It has been known that young adults who grew up in poorer households tend to have a higher trait anxiety, which is a personality feature characterized by a tendency to respond with troubles, concerns and worries to various situations. It predisposes people to the development of anxiety and affective disorders, the most common mental disorders in the population. A particularly strong risk factor is growing up in a household that cannot secure the family with basic things, such as food, clothes, heating, rent and necessities for the child. As such early-life socioeconomic deprivation of a household is tied with lower cognitive ability of the children, in particular in combination with lower education of parents, the association of early-life socioeconomic deprivation with trait anxiety may be due to the fact that low socioeconomic resources do not allow children to cognitively develop towards their full potential, which deprives them from efficiently pursuing their mental health.
We studied 54 participants of the Czech arm of the European Longitudinal Study of Pregnancy and Childhood, a prenatal cohort whose members were born in 1991/1992 in two Moravian towns. At the age of 13, some individuals participated in a psychological sub-study, during which their cognitive ability was assessed, and at age 23/24 years, some cohort members underwent assessments of mental health and brain MRI.
We found that worse early-life socioeconomic deprivation was associated with lower cognitive ability in adolescence and that this association was strongest in individuals whose mothers reached university education. Further, higher cognitive ability in adolescence predicted lower trait anxiety in young adulthood, particularly among those who experienced high levels of socioeconomic deprivation in early life. The relationship between higher cognitive ability in adolescence and lower trait anxiety in young adulthood was mediated by functional connectivity between the right lateral prefrontal cortex and a large cluster including left precentral, postcentral gyrus and superior frontal gyri.
The finding that the combination of mother´s high education and early-life socioeconomic deprivation is the most detrimental to cognitive ability in adolescence is surprising. It has been described that a mis-match between the achieved level of education and corresponding socioeconomic status negatively affect one´s mental health and that poor mental health of mothers is linked to worse mental health and accelerated brain ageing of their offspring. Our study shows that this may hold for cognitive ability of the offspring as well. Possibly, the stress associated with socioeconomic deprivation may deprive the well-educated mothers from being available for cognitively stimulating activities with their children.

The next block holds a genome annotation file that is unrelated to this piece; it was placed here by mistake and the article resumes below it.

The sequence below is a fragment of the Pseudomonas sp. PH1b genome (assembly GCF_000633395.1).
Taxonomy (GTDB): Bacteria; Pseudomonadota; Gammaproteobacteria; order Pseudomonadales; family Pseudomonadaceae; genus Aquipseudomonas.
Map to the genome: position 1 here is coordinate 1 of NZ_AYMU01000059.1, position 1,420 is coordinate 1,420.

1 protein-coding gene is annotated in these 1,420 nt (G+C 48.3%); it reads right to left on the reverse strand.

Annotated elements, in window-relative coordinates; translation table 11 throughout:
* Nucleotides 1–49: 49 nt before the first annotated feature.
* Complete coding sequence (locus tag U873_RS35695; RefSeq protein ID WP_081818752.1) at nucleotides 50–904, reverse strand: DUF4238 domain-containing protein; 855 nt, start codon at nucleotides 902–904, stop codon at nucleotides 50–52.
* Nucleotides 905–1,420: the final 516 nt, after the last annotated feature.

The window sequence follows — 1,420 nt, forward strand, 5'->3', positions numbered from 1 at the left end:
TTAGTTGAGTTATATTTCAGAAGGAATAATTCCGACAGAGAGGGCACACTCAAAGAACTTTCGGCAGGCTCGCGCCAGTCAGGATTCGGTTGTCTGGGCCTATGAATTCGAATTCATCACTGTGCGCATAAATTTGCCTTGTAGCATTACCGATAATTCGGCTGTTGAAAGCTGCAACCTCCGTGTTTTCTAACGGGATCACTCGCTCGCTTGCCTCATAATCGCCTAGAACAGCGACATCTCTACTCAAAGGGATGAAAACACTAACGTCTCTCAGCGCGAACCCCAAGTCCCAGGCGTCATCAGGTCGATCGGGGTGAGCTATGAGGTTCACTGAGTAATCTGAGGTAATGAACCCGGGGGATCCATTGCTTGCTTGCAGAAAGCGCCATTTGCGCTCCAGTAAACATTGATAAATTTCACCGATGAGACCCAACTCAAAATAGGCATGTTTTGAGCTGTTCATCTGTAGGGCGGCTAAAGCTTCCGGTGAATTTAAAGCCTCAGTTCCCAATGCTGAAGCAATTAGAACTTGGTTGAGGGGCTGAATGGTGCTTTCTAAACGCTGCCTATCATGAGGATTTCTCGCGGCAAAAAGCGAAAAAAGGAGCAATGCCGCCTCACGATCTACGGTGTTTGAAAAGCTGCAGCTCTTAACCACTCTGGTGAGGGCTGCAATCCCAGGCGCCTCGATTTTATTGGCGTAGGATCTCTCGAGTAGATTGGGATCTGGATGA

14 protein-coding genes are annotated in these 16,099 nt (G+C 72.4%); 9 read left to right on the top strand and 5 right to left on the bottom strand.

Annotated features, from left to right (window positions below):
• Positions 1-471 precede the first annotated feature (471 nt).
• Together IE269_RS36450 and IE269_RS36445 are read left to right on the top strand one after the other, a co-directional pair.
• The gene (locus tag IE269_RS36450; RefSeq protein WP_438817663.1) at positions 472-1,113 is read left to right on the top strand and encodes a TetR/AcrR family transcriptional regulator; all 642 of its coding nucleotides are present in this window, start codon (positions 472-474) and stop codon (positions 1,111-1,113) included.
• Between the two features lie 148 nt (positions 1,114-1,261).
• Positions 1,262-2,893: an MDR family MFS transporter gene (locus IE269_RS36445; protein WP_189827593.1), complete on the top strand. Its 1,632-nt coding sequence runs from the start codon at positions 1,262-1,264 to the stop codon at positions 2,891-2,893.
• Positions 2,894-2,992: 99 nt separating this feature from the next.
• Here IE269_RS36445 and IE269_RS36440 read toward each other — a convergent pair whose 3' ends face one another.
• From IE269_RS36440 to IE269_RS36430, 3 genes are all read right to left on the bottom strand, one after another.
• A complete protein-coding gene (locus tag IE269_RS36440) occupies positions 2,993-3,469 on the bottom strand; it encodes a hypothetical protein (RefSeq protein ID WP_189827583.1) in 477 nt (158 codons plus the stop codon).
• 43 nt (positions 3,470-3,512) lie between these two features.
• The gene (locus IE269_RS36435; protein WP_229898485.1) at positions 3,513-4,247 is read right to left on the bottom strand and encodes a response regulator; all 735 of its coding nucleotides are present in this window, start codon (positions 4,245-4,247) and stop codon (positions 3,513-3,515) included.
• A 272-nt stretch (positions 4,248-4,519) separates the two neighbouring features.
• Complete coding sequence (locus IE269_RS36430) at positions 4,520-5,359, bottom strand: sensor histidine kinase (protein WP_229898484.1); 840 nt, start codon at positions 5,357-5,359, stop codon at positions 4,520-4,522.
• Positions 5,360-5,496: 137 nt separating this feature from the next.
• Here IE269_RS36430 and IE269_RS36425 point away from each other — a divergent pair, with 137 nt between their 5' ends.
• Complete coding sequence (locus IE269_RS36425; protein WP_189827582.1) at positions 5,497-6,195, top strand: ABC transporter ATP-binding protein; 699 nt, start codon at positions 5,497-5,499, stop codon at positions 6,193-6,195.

Previous studies also indicated that the way adults use their cognitive ability in pursuing their mental health depends on the socioeconomic resources they had at their disposal when they were children. We showed that the association of cognitive ability with trait anxiety is present particularly among those who experienced high levels of early-life socioeconomic deprivation. High cognitive ability may armour people with resilience. Possibly, these individuals could be more successful in finding solutions for stressful situations or learn more quickly how to avoid them. It is documented that children with a higher cognitive ability regain functioning in the face of adversity easier than children with lower cognitive ability. Higher cognitive ability may thus indicate a higher cognitive reserve in overcoming disadvantages caused by early-life socioeconomic deprivation and buffer against the odds of developing trait anxiety.
Our study also found simultaneous involvement of both somatic and prefrontal brain regions in the association between cognitive ability and trait anxiety. We believe that the synchronous activation of the lateral prefrontal cortex and the somatic brain network may indicate the involvement of cognitive control, mitigating anxiety. We conclude that growing up in households that face socioeconomic difficulties may have long-term negative consequences on one´s cognitive ability and mental health. Higher cognitive ability and the related increase in the recruitment of the right lateral prefrontal cortex may, however, ameliorate the experience of anxiety.
Link to the paper here.